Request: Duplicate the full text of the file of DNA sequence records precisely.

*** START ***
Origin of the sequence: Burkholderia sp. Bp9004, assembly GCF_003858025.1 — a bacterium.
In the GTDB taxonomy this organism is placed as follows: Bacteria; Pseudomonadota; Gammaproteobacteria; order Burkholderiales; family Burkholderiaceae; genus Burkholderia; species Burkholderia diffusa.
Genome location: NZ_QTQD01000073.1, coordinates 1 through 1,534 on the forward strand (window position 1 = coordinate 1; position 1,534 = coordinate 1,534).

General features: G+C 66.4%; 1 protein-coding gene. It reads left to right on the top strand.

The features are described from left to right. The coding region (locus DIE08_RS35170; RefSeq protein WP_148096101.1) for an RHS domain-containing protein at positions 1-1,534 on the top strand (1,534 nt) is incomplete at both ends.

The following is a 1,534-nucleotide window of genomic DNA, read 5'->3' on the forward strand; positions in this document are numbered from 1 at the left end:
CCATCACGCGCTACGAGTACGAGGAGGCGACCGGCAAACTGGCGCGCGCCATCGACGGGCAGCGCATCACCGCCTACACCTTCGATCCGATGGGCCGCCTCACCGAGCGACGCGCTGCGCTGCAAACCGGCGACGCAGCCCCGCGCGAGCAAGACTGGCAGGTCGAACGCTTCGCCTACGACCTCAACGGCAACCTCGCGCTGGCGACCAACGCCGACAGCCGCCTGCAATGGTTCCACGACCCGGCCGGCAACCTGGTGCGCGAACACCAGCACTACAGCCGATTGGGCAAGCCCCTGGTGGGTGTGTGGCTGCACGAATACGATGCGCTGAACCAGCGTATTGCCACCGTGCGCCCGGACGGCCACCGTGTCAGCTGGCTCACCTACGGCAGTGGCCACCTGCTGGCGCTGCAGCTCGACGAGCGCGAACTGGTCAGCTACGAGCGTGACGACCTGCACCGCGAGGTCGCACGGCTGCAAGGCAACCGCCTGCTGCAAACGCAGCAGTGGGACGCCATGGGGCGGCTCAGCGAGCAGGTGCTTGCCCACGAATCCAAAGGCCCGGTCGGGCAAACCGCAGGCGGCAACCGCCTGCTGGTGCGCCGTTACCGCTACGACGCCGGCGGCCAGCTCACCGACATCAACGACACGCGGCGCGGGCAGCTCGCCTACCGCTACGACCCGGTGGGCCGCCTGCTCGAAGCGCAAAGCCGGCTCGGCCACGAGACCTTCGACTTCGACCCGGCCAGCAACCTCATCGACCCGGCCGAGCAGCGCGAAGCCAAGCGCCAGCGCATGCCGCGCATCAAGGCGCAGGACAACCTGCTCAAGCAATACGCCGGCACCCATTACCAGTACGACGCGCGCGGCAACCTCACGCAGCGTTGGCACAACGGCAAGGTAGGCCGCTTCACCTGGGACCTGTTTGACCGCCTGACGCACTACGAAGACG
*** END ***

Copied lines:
Origin of the sequence: Burkholderia sp. Bp9004, assembly GCF_003858025.1 — a bacterium.
In the GTDB taxonomy this organism is placed as follows: Bacteria; Pseudomonadota; Gammaproteobacteria; order Burkholderiales; family Burkholderiaceae; genus Burkholderia; species Burkholderia diffusa.
Genome location: NZ_QTQD01000073.1, coordinates 1 through 1,534 on the forward strand (window position 1 = coordinate 1; position 1,534 = coordinate 1,534).

General features: G+C 66.4%; 1 protein-coding gene. It reads left to right on the top strand.

The features are described from left to right. The coding region (locus DIE08_RS35170; RefSeq protein WP_148096101.1) for an RHS domain-containing protein at positions 1-1,534 on the top strand (1,534 nt) is incomplete at both ends.

The following is a 1,534-nucleotide window of genomic DNA, read 5'->3' on the forward strand; positions in this document are numbered from 1 at the left end:
CCATCACGCGCTACGAGTACGAGGAGGCGACCGGCAAACTGGCGCGCGCCATCGACGGGCAGCGCATCACCGCCTACACCTTCGATCCGATGGGCCGCCTCACCGAGCGACGCGCTGCGCTGCAAACCGGCGACGCAGCCCCGCGCGAGCAAGACTGGCAGGTCGAACGCTTCGCCTACGACCTCAACGGCAACCTCGCGCTGGCGACCAACGCCGACAGCCGCCTGCAATGGTTCCACGACCCGGCCGGCAACCTGGTGCGCGAACACCAGCACTACAGCCGATTGGGCAAGCCCCTGGTGGGTGTGTGGCTGCACGAATACGATGCGCTGAACCAGCGTATTGCCACCGTGCGCCCGGACGGCCACCGTGTCAGCTGGCTCACCTACGGCAGTGGCCACCTGCTGGCGCTGCAGCTCGACGAGCGCGAACTGGTCAGCTACGAGCGTGACGACCTGCACCGCGAGGTCGCACGGCTGCAAGGCAACCGCCTGCTGCAAACGCAGCAGTGGGACGCCATGGGGCGGCTCAGCGAGCAGGTGCTTGCCCACGAATCCAAAGGCCCGGTCGGGCAAACCGCAGGCGGCAACCGCCTGCTGGTGCGCCGTTACCGCTACGACGCCGGCGGCCAGCTCACCGACATCAACGACACGCGGCGCGGGCAGCTCGCCTACCGCTACGACCCGGTGGGCCGCCTGCTCGAAGCGCAAAGCCGGCTCGGCCACGAGACCTTCGACTTCGACCCGGCCAGCAACCTCATCGACCCGGCCGAGCAGCGCGAAGCCAAGCGCCAGCGCATGCCGCGCATCAAGGCGCAGGACAACCTGCTCAAGCAATACGCCGGCACCCATTACCAGTACGACGCGCGCGGCAACCTCACGCAGCGTTGGCACAACGGCAAGGTAGGCCGCTTCACCTGGGACCTGTTTGACCGCCTGACGCACTACGAAGACG